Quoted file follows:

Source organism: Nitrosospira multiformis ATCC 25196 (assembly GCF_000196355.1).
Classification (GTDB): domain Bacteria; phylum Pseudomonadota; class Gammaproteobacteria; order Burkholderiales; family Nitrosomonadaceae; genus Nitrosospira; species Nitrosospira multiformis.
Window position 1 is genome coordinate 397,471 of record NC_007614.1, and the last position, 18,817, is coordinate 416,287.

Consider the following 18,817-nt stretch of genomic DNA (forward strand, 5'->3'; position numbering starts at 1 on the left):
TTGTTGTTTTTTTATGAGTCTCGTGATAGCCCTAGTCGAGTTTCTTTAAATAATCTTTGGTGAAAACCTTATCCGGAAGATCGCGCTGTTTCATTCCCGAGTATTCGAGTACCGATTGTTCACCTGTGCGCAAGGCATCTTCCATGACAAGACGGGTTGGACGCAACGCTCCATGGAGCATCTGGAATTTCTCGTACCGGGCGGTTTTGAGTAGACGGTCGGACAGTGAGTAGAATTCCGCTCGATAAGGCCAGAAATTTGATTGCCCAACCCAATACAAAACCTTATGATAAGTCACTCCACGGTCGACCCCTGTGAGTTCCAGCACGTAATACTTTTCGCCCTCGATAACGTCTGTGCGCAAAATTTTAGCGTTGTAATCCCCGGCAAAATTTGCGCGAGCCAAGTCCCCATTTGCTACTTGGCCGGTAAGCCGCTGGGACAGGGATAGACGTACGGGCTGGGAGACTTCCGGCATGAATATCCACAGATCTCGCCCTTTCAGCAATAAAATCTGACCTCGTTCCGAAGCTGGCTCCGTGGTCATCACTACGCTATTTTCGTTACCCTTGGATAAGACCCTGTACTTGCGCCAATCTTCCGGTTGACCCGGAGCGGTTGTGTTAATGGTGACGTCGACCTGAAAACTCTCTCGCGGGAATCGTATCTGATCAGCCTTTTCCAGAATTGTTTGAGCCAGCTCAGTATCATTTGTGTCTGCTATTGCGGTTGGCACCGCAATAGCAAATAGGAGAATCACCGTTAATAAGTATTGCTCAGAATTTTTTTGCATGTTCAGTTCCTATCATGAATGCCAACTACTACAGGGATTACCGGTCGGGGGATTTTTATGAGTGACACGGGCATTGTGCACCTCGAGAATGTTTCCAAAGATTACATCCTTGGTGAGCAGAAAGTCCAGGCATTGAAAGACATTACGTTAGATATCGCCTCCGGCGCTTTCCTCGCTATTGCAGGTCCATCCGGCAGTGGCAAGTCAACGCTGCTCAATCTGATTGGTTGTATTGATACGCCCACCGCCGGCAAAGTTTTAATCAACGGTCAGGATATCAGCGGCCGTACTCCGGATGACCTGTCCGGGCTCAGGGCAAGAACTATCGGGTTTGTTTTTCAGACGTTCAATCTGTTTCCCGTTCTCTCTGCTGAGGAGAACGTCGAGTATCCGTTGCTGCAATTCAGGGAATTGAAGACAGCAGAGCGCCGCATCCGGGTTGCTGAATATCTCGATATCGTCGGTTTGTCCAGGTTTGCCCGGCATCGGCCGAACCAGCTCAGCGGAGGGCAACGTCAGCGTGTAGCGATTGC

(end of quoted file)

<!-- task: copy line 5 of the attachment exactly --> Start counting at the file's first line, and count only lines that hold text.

TTGTTGTTTTTTTATGAGTCTCGTGATAGCCCTAGTCGAGTTTCTTTAAATAATCTTTGGTGAAAACCTTATCCGGAAGATCGCGCTGTTTCATTCCCGAGTATTCGAGTACCGATTGTTCACCTGTGCGCAAGGCATCTTCCATGACAAGACGGGTTGGACGCAACGCTCCATGGAGCATCTGGAATTTCTCGTACCGGGCGGTTTTGAGTAGACGGTCGGACAGTGAGTAGAATTCCGCTCGATAAGGCCAGAAATTTGATTGCCCAACCCAATACAAAACCTTATGATAAGTCACTCCACGGTCGACCCCTGTGAGTTCCAGCACGTAATACTTTTCGCCCTCGATAACGTCTGTGCGCAAAATTTTAGCGTTGTAATCCCCGGCAAAATTTGCGCGAGCCAAGTCCCCATTTGCTACTTGGCCGGTAAGCCGCTGGGACAGGGATAGACGTACGGGCTGGGAGACTTCCGGCATGAATATCCACAGATCTCGCCCTTTCAGCAATAAAATCTGACCTCGTTCCGAAGCTGGCTCCGTGGTCATCACTACGCTATTTTCGTTACCCTTGGATAAGACCCTGTACTTGCGCCAATCTTCCGGTTGACCCGGAGCGGTTGTGTTAATGGTGACGTCGACCTGAAAACTCTCTCGCGGGAATCGTATCTGATCAGCCTTTTCCAGAATTGTTTGAGCCAGCTCAGTATCATTTGTGTCTGCTATTGCGGTTGGCACCGCAATAGCAAATAGGAGAATCACCGTTAATAAGTATTGCTCAGAATTTTTTTGCATGTTCAGTTCCTATCATGAATGCCAACTACTACAGGGATTACCGGTCGGGGGATTTTTATGAGTGACACGGGCATTGTGCACCTCGAGAATGTTTCCAAAGATTACATCCTTGGTGAGCAGAAAGTCCAGGCATTGAAAGACATTACGTTAGATATCGCCTCCGGCGCTTTCCTCGCTATTGCAGGTCCATCCGGCAGTGGCAAGTCAACGCTGCTCAATCTGATTGGTTGTATTGATACGCCCACCGCCGGCAAAGTTTTAATCAACGGTCAGGATATCAGCGGCCGTACTCCGGATGACCTGTCCGGGCTCAGGGCAAGAACTATCGGGTTTGTTTTTCAGACGTTCAATCTGTTTCCCGTTCTCTCTGCTGAGGAGAACGTCGAGTATCCGTTGCTGCAATTCAGGGAATTGAAGACAGCAGAGCGCCGCATCCGGGTTGCTGAATATCTCGATATCGTCGGTTTGTCCAGGTTTGCCCGGCATCGGCCGAACCAGCTCAGCGGAGGGCAACGTCAGCGTGTAGCGATTGC